Ten minutes with… Wim Elfrink

Wim Elfrink, Cisco's chief globalisation officer, is a man with a mission - he is busy setting up Cisco's base in the Indian city of Bangalore, and developing it into a full-fledged corporate office. Eliot Beer caught up with him on a recent visit to Dubai.

  • E-Mail
By  Eliot Beer Published  December 16, 2007

Wim Elfrink, Cisco's chief globalisation officer, is a man with a mission - he is busy setting up Cisco's base in the Indian city of Bangalore, and developing it into a full-fledged corporate office. Eliot Beer caught up with him on a recent visit to Dubai.

What is Cisco's globalisation strategy?

A lot! GDP growth in what we call emerging markets is higher - far higher - than in any of the so-called mature markets. For Cisco, this means we expect 70% of our future growth to come out of the Middle East, Africa, China and the other Bric countries.

We have publicly stated that we will have 20% of Cisco’s top talent in Cisco East. That’s absolutely not the case yet.

This is not hype - we really believe in it. So then you get the traditional question - American companies export, but that isn't real globalisation, is it? We think that the growth will come out of these parts of the world - but we also think the innovation will come from here as well. This is the second element in our globalisation strategy, being able to capture the innovation.

For innovation, a lot of it will be greenfield - look at Dubai, it's a perfect example of something coming out of nothing. We also expect a lot of new business models to emerge here, specifically managed and hosted services. The penetration of PCs is far lower here than in developed markets. Things will be mobile here. We've decided we want to be closer to this innovation, in terms of R&D.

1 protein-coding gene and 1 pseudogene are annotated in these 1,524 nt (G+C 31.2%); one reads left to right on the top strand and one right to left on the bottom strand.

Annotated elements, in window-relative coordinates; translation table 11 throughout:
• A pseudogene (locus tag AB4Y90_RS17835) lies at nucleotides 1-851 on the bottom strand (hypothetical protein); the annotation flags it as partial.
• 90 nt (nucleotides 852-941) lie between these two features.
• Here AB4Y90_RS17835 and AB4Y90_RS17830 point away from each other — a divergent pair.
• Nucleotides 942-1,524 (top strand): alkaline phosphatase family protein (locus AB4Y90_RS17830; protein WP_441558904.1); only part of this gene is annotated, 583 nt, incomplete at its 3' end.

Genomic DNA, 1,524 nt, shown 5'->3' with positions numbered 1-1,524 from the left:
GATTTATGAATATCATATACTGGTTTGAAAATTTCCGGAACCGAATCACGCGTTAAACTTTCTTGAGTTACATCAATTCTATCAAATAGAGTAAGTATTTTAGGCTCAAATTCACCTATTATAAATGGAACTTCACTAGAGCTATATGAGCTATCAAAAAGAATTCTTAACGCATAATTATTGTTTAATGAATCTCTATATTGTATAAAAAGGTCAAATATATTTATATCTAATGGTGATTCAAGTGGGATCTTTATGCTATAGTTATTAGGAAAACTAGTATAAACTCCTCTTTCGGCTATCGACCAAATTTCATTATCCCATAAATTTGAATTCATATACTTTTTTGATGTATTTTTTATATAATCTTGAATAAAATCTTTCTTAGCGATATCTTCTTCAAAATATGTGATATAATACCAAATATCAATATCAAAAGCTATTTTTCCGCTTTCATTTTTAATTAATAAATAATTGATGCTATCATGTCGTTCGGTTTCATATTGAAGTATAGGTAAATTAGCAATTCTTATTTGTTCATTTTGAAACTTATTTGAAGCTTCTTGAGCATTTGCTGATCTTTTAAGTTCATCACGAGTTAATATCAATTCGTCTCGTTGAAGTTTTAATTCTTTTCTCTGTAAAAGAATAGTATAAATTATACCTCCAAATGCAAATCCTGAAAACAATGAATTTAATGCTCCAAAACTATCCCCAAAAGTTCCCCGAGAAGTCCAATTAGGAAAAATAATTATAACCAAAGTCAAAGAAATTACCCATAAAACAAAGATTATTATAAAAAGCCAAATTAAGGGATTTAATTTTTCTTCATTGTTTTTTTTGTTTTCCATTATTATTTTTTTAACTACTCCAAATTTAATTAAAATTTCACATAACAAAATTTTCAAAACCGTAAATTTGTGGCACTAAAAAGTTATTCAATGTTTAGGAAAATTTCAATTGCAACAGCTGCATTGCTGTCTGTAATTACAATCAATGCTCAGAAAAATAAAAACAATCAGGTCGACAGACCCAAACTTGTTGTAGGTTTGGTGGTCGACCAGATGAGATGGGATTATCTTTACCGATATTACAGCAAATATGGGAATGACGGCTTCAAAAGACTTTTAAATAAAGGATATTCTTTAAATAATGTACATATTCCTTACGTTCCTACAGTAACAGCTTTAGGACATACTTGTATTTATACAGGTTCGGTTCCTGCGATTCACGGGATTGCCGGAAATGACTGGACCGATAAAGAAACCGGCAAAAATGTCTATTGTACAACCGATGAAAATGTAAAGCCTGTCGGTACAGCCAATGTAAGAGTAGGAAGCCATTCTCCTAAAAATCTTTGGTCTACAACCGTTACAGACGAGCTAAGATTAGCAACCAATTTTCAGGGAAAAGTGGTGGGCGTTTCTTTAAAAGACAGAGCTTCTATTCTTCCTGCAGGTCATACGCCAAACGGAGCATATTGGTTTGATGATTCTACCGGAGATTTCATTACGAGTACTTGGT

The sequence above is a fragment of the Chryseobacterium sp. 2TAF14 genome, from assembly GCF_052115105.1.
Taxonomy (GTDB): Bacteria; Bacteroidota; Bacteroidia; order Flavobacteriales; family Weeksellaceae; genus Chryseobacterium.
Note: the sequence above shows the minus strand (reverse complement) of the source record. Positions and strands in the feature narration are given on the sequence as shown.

The third aspect is the need for talent - if you look at the next five to ten years, our need for professionals will grow tenfold. These people are simply not around in the US and Europe.

So growth, innovation and talent management have all made us decide to come closer to this part of the world. Globalisation for us meant we had to build a second head office - that's how we chose India. Here we have the whole range of activities - services creation, R&D, marketing, finance - you can really see it as our second head office.

So we have what we call a Globalisation Centre East in India - and it's not about India, it's about the East.

We've chosen India because there we have the talent available, it's a democracy and a free market - we feel comfortable there, we know how it works. India has a great partner base, with companies like Wipro, Tata Consultancy Services, Infosys, Satyam - for India, ICT is an export product, and we want to be known as an Indian company that can help our partners to export.

If you draw a circle around India, you have all these great, innovative places within a three-hour flight, such as Dubai - I'm planning to be here every six weeks, to build relationships and meet a lot of developers here.

For Cisco, real estate is going to be one of the big opportunities - converged networks aren't happening yet in real estate. To do convergence in mature markets is very expensive, because it's retrofitting - but if you think about the towers being built here, and you think about the amount of copper you save with converged networking, it's tremendous. But even more, you can develop all kinds of new services - security, entertainment - but also a lot of data mining. For developers, we think converged networks are going to be a major opportunity, and will be added to their portfolio of services.

So for me, Dubai is really a beach-head - Cisco has never worked with developers, so we have to build these relationships, build an entirely new ecosystem. We have to enable companies like Siemens, Honeywell.

What specifically will Cisco be doing to make itself a globalised company?

First I think it's a mindset. It's almost a management challenge. We'll also be using our technology to help us - although I will be travelling to Dubai every six weeks, I'll also be using Telepresence [Cisco's video conferencing system] to build relationships.

Also, to learn globalisation, we have to learn new cultures, new ways of thinking - and believe me, being a board member, we're meeting on a weekly basis, and we can no longer have meetings on a Friday afternoon! We all say we understand different cultures - but we don't.

So what we're doing with globalisation is to create a more collaborative way of managing the company. A lot of American organisations are very much command and control - this is the plan, that's what we're doing. For us, there will be a lot more input from this part of the world - a complete R&D centre will be here, new partners will be here, and using technology we can all collaborate and work together.

Add a Comment

Your display name This field is mandatory

Your e-mail address This field is mandatory (Your e-mail address won't be published)

Security code